However, we were heading towards Danau Toba a place which, by all accounts, doesn’t seem to disappoint any traveller. “There wasn’t much of interest between Mt Bromo and Lake Toba,” one Overlander told me. Mt Bromo certainly didn’t disappoint so our focus was on heading to Toba. We thought a two night stay would be enough as we had itchy feet to move on to our next country.
Our ride into the valley of Lake Toba was as usual filled with the unexpected, potholes, rippled tarmac along with a few tantalising sweeping bends. Once we reached the place where you could get a view of the expanse of the lake the sheer size of it was certainly impressive. After all it is the largest volcanic lake in SE Asia, possibly the world.
However, we still had a ferry crossing to navigate and it was once again raining. Stern, unfriendly faces greeted us at the difficult to locate ferry terminal. This took us aback given the friendliness we had been treated to all across Sumatera. We were in love with Sumatera yet this place felt different. A quick lunch at the warung at the port brought the familiar scene of avoidant staff who are fearful of us Bulés who speak an unintelligible language. It seems avoidance is their answer to the problem. Relief was seen on their faces when we ordered “Nasi goreng and Kopi Kitam, dua”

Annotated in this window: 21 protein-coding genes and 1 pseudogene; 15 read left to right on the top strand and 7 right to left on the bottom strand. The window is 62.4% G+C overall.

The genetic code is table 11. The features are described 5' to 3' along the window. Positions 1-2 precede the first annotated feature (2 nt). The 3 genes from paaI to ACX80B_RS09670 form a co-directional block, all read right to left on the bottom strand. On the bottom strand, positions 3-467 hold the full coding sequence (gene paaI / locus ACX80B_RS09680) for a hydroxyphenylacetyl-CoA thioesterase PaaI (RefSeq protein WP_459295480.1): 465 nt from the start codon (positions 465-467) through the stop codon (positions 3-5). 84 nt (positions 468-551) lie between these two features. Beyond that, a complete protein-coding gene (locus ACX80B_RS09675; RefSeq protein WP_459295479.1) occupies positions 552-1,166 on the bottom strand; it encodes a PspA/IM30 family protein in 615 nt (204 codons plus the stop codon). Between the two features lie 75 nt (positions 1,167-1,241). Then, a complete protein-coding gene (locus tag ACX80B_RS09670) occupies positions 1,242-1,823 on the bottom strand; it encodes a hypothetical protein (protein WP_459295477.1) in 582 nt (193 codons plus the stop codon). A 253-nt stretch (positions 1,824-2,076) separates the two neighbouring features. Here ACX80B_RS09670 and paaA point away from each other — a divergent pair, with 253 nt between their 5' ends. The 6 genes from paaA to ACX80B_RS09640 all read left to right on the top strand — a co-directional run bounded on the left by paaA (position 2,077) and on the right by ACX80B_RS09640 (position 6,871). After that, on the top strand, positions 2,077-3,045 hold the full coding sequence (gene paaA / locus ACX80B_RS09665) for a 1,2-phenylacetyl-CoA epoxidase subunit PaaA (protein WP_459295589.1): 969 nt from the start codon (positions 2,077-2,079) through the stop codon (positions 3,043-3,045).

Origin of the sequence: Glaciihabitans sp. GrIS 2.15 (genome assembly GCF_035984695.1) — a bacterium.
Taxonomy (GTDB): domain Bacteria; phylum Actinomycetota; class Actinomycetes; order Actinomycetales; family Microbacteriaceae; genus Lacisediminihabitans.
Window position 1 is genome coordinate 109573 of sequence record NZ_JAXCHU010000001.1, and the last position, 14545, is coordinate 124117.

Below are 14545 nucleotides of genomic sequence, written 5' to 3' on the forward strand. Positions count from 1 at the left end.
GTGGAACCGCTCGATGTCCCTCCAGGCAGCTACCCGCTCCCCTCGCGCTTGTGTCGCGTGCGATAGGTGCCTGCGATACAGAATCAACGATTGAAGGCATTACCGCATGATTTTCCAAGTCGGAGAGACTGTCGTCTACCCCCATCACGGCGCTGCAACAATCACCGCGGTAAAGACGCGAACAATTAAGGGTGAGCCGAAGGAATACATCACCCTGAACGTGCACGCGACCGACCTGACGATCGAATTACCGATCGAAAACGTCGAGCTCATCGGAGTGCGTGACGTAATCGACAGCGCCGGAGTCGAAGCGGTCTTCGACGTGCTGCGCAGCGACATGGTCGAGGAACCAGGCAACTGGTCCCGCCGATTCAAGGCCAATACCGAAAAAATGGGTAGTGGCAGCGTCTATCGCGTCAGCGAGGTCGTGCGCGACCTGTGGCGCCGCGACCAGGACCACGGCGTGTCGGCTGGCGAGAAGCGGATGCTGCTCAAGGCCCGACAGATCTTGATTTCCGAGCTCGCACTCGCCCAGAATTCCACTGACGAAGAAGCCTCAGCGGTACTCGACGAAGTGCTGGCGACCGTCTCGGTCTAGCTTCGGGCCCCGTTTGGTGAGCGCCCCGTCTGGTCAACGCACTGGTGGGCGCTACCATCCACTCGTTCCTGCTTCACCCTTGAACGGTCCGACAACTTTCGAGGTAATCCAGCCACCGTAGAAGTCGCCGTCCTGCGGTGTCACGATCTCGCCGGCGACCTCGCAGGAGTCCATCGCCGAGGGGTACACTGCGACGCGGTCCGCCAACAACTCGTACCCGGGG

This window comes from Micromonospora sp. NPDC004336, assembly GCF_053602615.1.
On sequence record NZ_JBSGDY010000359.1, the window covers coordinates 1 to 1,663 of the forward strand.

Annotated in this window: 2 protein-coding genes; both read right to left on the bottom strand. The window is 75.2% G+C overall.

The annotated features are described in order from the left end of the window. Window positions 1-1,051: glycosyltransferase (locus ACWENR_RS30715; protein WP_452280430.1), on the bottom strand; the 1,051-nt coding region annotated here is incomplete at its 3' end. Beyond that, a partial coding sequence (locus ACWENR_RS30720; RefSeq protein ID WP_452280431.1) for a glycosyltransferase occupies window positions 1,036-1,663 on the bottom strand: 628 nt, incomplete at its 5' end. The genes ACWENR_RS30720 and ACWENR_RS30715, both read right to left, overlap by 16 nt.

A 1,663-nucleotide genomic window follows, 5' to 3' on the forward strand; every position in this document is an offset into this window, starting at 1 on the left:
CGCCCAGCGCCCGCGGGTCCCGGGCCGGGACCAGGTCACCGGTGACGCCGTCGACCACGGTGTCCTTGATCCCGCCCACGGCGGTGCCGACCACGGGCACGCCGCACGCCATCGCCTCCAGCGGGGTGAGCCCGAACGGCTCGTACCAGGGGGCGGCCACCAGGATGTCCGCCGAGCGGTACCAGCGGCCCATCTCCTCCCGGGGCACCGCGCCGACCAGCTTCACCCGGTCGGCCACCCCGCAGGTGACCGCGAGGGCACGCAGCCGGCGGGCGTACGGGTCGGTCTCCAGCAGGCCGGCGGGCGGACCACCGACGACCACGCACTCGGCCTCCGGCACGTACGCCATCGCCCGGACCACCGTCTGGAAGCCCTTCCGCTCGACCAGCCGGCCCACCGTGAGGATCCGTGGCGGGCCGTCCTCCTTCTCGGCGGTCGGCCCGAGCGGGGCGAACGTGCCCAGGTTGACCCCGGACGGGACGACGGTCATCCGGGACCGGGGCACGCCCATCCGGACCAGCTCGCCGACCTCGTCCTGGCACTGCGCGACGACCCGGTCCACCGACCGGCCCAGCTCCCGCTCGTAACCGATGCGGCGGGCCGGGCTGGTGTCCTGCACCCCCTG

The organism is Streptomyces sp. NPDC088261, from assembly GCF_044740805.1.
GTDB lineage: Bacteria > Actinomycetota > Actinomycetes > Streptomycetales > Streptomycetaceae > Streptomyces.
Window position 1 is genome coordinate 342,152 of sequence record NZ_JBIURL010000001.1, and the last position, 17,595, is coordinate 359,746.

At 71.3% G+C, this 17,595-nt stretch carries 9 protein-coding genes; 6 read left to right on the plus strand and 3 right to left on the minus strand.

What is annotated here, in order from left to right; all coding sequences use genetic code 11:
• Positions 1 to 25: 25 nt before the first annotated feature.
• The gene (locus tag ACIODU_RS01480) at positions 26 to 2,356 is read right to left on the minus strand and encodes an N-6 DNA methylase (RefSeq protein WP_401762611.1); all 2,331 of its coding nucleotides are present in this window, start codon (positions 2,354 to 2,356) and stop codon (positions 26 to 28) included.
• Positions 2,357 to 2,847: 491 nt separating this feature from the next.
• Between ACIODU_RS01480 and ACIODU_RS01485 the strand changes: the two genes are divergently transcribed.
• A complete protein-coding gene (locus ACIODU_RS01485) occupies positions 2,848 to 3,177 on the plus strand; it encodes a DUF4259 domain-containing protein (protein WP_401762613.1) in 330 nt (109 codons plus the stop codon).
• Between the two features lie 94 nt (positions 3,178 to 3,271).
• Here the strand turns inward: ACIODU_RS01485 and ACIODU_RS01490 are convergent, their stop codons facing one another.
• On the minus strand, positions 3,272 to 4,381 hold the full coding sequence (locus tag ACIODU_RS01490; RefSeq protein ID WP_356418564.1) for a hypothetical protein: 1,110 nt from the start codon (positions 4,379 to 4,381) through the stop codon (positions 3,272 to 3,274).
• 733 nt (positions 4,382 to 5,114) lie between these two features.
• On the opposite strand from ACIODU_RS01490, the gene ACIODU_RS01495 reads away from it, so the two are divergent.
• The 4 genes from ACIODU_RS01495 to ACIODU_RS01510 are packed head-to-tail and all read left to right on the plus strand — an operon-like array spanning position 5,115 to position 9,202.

There was even a near punch-on between the man directing traffic onto the ferry and a passenger. He also seemed to delight in making us wait until last to load. I was allowed to go first and had to wrestle with turning my bike around in a tiny space between cars which was also felt like it was covered with ball bearings. I survived the experience and was firmly entrenched in the front corner of the boat by the time Con was allowed to board.